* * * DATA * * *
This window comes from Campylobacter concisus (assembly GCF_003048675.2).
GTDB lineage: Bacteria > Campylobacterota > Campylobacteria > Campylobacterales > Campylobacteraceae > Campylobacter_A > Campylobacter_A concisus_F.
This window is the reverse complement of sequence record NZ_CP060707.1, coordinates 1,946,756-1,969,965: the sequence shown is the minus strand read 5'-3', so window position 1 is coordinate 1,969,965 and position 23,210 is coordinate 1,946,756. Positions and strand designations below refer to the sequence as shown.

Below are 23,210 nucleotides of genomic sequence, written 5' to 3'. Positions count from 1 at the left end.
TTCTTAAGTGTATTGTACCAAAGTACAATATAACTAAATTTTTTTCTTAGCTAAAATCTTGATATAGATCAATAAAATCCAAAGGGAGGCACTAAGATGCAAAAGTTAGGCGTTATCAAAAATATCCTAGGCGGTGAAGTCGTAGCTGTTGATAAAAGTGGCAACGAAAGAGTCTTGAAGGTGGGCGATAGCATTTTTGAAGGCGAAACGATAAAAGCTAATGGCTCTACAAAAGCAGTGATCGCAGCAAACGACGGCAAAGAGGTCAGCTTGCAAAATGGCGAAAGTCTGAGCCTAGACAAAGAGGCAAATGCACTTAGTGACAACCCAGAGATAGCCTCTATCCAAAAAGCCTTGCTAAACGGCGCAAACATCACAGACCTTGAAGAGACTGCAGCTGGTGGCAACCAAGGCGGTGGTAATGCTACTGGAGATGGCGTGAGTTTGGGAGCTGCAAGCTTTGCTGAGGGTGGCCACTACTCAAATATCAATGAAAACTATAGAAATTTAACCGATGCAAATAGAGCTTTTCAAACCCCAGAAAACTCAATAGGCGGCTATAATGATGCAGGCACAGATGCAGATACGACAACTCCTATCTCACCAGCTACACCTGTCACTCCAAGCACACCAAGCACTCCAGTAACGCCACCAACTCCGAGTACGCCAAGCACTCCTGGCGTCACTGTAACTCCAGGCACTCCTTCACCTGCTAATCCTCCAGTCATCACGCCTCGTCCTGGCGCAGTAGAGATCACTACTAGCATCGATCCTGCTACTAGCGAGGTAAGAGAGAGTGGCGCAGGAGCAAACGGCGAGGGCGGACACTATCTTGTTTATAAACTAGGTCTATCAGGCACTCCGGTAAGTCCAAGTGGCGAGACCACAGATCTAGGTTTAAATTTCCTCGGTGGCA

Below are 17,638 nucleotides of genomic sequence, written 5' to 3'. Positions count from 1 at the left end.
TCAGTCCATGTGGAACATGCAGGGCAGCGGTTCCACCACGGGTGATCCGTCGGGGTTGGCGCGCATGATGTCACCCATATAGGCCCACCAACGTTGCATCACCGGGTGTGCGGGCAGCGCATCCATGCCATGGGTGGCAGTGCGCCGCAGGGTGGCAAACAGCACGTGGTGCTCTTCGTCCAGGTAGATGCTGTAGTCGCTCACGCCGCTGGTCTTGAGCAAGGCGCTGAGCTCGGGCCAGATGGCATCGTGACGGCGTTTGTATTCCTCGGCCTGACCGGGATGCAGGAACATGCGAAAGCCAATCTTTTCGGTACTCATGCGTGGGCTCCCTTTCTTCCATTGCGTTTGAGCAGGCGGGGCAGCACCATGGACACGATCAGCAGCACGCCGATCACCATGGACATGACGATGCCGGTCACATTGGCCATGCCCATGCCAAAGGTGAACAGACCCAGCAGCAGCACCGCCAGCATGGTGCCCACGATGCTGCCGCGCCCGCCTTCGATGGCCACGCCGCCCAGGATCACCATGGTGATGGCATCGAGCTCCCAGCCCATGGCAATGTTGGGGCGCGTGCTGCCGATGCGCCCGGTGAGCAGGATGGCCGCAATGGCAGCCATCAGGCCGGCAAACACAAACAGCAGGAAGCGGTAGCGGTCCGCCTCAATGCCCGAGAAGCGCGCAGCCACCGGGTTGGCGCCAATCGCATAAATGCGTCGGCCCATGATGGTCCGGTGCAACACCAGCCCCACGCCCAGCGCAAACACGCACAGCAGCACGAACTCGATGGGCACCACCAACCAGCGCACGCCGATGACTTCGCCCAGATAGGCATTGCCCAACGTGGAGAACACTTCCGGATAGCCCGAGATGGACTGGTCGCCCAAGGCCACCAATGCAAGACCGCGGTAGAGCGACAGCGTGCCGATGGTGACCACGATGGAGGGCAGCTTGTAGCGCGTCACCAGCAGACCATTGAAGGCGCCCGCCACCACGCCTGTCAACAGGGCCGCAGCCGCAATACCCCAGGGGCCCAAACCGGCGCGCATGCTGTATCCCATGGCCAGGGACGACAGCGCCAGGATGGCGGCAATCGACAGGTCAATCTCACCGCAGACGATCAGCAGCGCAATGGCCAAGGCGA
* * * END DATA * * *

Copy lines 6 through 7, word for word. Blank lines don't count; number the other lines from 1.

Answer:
Below are 17,638 nucleotides of genomic sequence, written 5' to 3'. Positions count from 1 at the left end.
TCAGTCCATGTGGAACATGCAGGGCAGCGGTTCCACCACGGGTGATCCGTCGGGGTTGGCGCGCATGATGTCACCCATATAGGCCCACCAACGTTGCATCACCGGGTGTGCGGGCAGCGCATCCATGCCATGGGTGGCAGTGCGCCGCAGGGTGGCAAACAGCACGTGGTGCTCTTCGTCCAGGTAGATGCTGTAGTCGCTCACGCCGCTGGTCTTGAGCAAGGCGCTGAGCTCGGGCCAGATGGCATCGTGACGGCGTTTGTATTCCTCGGCCTGACCGGGATGCAGGAACATGCGAAAGCCAATCTTTTCGGTACTCATGCGTGGGCTCCCTTTCTTCCATTGCGTTTGAGCAGGCGGGGCAGCACCATGGACACGATCAGCAGCACGCCGATCACCATGGACATGACGATGCCGGTCACATTGGCCATGCCCATGCCAAAGGTGAACAGACCCAGCAGCAGCACCGCCAGCATGGTGCCCACGATGCTGCCGCGCCCGCCTTCGATGGCCACGCCGCCCAGGATCACCATGGTGATGGCATCGAGCTCCCAGCCCATGGCAATGTTGGGGCGCGTGCTGCCGATGCGCCCGGTGAGCAGGATGGCCGCAATGGCAGCCATCAGGCCGGCAAACACAAACAGCAGGAAGCGGTAGCGGTCCGCCTCAATGCCCGAGAAGCGCGCAGCCACCGGGTTGGCGCCAATCGCATAAATGCGTCGGCCCATGATGGTCCGGTGCAACACCAGCCCCACGCCCAGCGCAAACACGCACAGCAGCACGAACTCGATGGGCACCACCAACCAGCGCACGCCGATGACTTCGCCCAGATAGGCATTGCCCAACGTGGAGAACACTTCCGGATAGCCCGAGATGGACTGGTCGCCCAAGGCCACCAATGCAAGACCGCGGTAGAGCGACAGCGTGCCGATGGTGACCACGATGGAGGGCAGCTTGTAGCGCGTCACCAGCAGACCATTGAAGGCGCCCGCCACCACGCCTGTCAACAGGGCCGCAGCCGCAATACCCCAGGGGCCCAAACCGGCGCGCATGCTGTATCCCATGGCCAGGGACGACAGCGCCAGGATGGCGGCAATCGACAGGTCAATCTCACCGCAGACGATCAGCAGCGCAATGGCCAAGGCGA